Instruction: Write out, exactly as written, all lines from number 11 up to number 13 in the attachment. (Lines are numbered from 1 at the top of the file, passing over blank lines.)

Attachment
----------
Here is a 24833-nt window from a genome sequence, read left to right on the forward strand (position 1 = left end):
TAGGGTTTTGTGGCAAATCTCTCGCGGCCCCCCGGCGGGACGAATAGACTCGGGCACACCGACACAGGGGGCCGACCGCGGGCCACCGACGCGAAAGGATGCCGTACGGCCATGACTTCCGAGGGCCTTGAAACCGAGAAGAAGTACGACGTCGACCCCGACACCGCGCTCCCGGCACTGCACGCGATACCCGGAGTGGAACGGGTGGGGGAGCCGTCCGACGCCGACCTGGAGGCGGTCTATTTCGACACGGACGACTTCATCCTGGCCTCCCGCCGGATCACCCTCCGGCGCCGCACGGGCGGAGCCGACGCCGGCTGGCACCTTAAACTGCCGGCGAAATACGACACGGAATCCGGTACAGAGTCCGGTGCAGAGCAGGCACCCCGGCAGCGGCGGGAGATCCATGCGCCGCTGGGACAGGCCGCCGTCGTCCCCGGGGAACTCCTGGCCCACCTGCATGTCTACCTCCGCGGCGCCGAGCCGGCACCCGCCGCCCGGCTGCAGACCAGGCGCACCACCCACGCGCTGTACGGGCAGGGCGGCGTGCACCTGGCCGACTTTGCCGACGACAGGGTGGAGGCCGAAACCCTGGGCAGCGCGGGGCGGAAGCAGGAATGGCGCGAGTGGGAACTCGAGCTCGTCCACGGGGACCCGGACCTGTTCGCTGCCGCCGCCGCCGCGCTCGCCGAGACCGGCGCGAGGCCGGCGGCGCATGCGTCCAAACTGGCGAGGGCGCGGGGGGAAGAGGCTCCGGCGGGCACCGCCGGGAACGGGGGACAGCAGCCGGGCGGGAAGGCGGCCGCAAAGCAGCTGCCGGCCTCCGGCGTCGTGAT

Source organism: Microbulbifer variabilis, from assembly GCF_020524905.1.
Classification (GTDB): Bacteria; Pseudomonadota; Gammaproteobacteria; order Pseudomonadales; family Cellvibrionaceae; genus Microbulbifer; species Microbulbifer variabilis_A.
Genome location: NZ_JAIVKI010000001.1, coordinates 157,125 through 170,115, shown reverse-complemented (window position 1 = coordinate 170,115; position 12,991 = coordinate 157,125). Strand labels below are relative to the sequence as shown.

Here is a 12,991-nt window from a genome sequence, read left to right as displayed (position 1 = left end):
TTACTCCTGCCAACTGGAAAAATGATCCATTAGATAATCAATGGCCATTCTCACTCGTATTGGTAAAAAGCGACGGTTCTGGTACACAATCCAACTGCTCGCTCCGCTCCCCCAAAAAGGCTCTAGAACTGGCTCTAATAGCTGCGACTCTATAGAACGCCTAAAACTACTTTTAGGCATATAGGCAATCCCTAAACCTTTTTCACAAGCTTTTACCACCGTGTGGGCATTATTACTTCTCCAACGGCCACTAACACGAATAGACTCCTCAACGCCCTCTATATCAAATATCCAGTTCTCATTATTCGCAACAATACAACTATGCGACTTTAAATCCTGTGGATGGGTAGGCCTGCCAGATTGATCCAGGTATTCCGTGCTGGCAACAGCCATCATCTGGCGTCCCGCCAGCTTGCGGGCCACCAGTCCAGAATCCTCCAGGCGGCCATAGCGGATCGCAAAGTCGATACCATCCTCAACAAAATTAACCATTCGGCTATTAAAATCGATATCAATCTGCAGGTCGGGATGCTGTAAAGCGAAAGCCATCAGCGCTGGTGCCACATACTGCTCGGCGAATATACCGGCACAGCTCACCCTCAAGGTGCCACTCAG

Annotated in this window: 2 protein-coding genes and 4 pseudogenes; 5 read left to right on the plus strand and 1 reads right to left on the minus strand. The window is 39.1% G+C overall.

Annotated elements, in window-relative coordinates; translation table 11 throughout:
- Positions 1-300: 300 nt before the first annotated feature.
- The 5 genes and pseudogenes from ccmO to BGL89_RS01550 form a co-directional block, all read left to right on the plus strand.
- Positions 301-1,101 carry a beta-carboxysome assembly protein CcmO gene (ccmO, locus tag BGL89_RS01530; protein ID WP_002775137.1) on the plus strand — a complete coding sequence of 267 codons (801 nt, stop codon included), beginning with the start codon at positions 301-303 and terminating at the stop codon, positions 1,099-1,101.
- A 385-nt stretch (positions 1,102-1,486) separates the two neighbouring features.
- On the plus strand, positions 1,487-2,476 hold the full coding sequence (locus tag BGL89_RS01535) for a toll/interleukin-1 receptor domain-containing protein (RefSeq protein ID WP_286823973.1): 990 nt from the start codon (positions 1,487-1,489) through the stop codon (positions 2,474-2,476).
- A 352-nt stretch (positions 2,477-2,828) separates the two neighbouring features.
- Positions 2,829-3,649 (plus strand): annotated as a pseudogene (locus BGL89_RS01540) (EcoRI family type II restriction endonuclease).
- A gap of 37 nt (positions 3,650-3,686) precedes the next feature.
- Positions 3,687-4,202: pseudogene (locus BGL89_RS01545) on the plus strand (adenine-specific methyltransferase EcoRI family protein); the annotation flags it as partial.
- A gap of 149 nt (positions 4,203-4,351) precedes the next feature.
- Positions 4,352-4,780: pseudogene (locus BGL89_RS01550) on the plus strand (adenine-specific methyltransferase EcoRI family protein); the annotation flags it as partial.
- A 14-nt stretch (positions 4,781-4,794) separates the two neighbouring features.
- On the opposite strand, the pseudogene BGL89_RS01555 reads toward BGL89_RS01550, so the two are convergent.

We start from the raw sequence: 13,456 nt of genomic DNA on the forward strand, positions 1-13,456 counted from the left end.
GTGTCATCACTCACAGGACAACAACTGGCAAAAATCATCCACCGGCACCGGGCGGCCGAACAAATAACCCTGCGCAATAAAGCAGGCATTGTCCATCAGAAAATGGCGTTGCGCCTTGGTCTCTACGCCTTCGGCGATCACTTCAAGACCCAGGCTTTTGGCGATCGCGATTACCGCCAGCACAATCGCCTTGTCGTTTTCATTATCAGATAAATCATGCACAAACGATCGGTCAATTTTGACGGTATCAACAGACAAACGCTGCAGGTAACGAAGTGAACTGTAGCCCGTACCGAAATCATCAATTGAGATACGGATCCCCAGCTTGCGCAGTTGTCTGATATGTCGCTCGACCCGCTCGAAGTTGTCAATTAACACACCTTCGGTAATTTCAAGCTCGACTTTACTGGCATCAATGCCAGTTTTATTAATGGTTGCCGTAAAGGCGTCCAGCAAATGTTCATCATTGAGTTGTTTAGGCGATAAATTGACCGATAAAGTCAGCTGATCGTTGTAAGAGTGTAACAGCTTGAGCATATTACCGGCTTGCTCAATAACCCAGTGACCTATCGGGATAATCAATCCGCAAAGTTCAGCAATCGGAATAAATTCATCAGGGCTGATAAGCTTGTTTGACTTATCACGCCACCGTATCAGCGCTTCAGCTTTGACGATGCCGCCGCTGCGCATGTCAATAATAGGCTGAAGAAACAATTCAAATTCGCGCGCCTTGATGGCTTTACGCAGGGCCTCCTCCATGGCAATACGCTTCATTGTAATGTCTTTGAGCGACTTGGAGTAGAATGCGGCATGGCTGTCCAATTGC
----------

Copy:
- The 5 genes and pseudogenes from ccmO to BGL89_RS01550 form a co-directional block, all read left to right on the plus strand.
- Positions 301-1,101 carry a beta-carboxysome assembly protein CcmO gene (ccmO, locus tag BGL89_RS01530; protein ID WP_002775137.1) on the plus strand — a complete coding sequence of 267 codons (801 nt, stop codon included), beginning with the start codon at positions 301-303 and terminating at the stop codon, positions 1,099-1,101.
- A 385-nt stretch (positions 1,102-1,486) separates the two neighbouring features.